Headers – Fabricate log-style headers, but with primaries “radius’d” in toward direction of flow. (I haven’t been able to locate pre-made stainless 3100/3400 style flanges, so if you can’t (or it’s too much work to) fabricate SS flanges, I’ll concede and go with the mild steel ones that WOT-Tech sells, and they (the headers) will need to be ceramic coated. I haven’t determined the primary size, main log size, or wall thickness, so we should talk about it more extensively. Essentially, I don’t need a 110% efficient race setup, but I don’t want them to be restrictive… or to fail… either. The Y-pipe connection flanges are TBD, we should talk more about this also.
Y-pipe – Fabricate in stainless, (again, header connections TBD). If space requires (and it might), then a pre-made radius’d “T” fitting that is round can be used on a crossover-style pipe in place of an actual “Y”. Header to Y-pipe flange style will determine whether or not a flex-section needs to be used.
Wastegate – Install provision on Y-pipe for wastegate mounting (exact location TBD), route wastegate exhaust out of engine bay temporarily. Connect wastegate to manifold vacuum source with silicone hose (I can order if you can’t get it easily).
After-turbo exhaust – I’m going to build this, but to get it home, install a cheap muffler or cat to quiet it down, and route the temporary exhaust out of the engine bay, pointing to the ground if need be. Simple, temporary, relatively quiet, and reliable for the trip, that’s all I need. The only other necessity is an O2 bung, for the sensor, welded to the pipe just behind the turbo.
Intake – Fit a 4” K&N cone directly to the turbo if it will fit that way, or if it doesn’t then route a pipe to place the filter away from whatever it hits. Connect the turbo discharge to the throttle body with whatever setup is easiest and cheapest. This is temporary, I’ll fabricate the entire intercooler setup.
COOLING Overview – Here’s yet another somewhat-unknown. Install proper coolant tubes (an extra pre-88 tube is there, I didn’t know which one it was, but I don’t need it back) with included brackets. I’m not sure everything is there. Inspect radiator. Install front coolant hoses (drop ship?) and custom rear’s to fit the engine, along with a rear filler setup (common swap stuff I think). The lower air-dam is missing, I should have one sent to you by the time it’s needed. ELECTRONICS/POWER Overview = I’ve never seen the car with a battery or engine bay harness so everything is suspect. Please test out everything when complete.
ECU/Harness – Install and fabricate harness for ‘730 ECU with included harnesses and connectors, wired like a ’92 Chevy Beretta. Included are one stock ’88 (supposedly) wiring harness in rough shape, and one ’90 TGP harness. Between the two you should be able to make what you need. The TGP harness should include the proper connectors for the 3100/3400 sensors, except the coolant temp. sensor. There is no provision for the sensor in the 3400 head like there is in the TGP head, but usually it’s relocated and spliced in somehow (IIRC?) to make two sensors into one. I forget, we can talk. I’ll get you the TGP pinout and the Fiero-to-Beretta pinout swap. This is the best I can do at this time, but should be enough for most of it. I included the TGP ECU (or equivalent) just in case, but it should not be needed.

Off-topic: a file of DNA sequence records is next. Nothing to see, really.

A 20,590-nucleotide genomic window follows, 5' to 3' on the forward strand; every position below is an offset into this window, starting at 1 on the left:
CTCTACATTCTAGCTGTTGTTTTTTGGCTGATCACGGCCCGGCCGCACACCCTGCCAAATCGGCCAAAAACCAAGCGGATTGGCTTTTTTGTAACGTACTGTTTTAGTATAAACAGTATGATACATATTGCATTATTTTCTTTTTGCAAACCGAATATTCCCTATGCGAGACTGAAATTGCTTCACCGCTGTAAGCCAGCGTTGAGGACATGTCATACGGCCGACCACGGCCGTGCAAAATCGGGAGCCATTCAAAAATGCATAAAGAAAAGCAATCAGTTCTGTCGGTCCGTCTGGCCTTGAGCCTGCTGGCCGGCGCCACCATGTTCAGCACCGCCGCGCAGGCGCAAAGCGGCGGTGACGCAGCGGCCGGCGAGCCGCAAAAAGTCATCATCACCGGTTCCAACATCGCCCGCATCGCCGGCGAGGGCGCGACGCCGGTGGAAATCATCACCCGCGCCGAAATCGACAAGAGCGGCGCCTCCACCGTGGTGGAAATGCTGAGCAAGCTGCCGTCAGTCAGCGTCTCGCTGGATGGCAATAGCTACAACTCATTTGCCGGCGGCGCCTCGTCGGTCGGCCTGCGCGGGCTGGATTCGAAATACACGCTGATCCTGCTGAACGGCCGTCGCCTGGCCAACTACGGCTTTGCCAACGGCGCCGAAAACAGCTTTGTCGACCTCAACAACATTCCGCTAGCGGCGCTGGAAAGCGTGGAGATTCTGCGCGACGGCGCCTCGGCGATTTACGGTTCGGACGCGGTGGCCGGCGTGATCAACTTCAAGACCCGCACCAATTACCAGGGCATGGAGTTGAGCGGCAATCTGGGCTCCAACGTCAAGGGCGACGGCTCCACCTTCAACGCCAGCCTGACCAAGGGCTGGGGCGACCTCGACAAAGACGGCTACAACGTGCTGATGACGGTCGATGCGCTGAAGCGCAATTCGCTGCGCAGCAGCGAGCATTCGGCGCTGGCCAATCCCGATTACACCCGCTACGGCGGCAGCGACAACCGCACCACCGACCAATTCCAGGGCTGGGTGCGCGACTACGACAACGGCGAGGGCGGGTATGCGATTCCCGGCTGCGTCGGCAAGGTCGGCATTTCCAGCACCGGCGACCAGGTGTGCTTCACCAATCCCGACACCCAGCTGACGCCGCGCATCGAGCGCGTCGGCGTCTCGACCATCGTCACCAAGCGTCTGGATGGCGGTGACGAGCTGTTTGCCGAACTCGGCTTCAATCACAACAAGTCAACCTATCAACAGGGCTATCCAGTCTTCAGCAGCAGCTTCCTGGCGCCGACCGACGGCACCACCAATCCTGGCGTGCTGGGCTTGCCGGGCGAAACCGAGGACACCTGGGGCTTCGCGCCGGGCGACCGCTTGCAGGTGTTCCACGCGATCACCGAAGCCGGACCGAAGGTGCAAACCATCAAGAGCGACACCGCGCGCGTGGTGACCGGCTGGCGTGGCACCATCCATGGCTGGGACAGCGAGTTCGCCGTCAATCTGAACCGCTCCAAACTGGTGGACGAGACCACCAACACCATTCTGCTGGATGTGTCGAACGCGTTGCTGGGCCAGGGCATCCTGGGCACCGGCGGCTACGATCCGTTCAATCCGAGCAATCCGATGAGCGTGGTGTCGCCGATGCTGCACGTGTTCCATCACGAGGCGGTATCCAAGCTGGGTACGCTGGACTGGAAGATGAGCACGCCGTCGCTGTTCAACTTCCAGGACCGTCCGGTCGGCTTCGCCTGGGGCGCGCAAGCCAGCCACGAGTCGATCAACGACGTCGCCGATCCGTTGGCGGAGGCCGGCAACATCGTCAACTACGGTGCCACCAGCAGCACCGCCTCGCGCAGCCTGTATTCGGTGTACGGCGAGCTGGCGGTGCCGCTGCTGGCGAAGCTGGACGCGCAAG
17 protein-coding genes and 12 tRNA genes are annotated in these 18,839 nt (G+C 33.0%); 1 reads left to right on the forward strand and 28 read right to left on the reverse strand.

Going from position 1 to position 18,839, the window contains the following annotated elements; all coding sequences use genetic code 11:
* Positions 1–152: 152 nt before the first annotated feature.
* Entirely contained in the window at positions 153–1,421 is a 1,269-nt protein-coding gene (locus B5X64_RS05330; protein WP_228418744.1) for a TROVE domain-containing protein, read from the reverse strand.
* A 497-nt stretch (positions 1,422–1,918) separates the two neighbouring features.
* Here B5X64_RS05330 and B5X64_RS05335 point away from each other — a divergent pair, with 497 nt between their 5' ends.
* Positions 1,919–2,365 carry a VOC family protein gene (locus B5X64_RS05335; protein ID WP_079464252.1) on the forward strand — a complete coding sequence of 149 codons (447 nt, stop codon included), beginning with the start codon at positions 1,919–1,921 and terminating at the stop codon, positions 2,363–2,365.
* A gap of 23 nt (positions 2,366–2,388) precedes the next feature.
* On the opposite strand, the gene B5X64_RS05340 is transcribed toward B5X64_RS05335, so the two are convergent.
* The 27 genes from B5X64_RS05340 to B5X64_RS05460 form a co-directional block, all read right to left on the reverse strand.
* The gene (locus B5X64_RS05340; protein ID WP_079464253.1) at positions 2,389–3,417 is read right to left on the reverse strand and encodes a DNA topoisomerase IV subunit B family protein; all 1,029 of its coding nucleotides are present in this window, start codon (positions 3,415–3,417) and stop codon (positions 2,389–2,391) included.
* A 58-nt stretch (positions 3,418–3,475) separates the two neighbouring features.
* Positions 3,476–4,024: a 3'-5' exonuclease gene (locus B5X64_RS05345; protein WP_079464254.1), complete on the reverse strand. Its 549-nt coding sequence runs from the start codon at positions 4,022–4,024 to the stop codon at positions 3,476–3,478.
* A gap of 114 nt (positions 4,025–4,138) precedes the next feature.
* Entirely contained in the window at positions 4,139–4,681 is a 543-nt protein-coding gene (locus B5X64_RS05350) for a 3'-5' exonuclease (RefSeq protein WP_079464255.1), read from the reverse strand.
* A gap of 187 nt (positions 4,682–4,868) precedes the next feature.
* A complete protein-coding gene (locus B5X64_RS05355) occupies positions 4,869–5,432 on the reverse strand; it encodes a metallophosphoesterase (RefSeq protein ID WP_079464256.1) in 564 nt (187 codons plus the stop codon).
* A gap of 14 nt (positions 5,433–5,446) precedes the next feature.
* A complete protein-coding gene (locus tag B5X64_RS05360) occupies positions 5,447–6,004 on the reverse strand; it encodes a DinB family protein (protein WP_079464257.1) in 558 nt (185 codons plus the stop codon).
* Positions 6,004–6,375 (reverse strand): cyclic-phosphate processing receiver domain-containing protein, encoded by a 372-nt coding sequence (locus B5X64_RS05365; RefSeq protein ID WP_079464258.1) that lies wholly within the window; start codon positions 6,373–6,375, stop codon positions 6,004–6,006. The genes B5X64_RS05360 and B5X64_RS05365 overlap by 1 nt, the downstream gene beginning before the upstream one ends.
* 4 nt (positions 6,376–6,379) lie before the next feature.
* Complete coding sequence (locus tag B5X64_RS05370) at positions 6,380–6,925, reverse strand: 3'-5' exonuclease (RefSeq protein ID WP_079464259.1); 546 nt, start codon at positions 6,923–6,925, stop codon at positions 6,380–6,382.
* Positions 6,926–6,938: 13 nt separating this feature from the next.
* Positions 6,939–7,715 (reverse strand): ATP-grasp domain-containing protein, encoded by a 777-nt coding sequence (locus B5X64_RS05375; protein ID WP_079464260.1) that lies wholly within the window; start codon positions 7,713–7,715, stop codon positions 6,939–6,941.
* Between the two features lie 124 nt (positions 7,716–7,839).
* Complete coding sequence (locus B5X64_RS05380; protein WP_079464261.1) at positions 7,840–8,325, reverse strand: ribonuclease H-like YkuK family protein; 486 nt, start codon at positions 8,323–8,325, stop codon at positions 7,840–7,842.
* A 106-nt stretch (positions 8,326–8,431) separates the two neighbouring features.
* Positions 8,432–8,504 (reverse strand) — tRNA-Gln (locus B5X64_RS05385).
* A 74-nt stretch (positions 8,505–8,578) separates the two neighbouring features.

Tune – The $8F (TGP) code is supposed to run just fine when wired up as specified. Included are three chips, all with EGR disabled. The first is installed in the ‘730 (with adapter) and should be tried first. This is what I guessed should match this setup as a baseline. If the engine doesn’t run or run reasonably well providing the hardware is correct, install number 2, which is (poorly) labeled. This is a bone stock TGP code, automatic tranny calibration and all. It should run the engine, though it’ll want to stall when coming back down from revving among other issues. If it doesn’t want to run, swap in the 1-bar MAP sensor (included in the 3100/3400 accessory bag) and install chip number 3, which is a nearly stock ’92 Beretta 3.1 5-speed calibration (set for TGP injectors). If there were issues with $8F running with this wiring layout, this should let it run. Of course boost = bad with this calibration (even though it’s now very rich at 100kPA for safety), but the car doesn’t have to boost, even to get it home. If none of the above works and it’s a sure bet that it’s the software, then we can troubleshoot and play the mail-order-tune game in reverse (unless you have tuning capabilities at your shop). Hopefully it won’t come down to this, but it’s hard to say with a swap like this. Battery – There are no provisions for battery mounting at this time. We should talk about front-mount options, or re-installing a battery tray. I’m not sure if all the cables/attachments are there, if not let me know what I need to get. I don’t have a battery, though I’d like a good sealed AGM.
O2 sensor – Install and wire a 4-wire heated O2 sensor just behind the turbo. If you don’t have a proper one to sell me, I’ll have one drop shipped.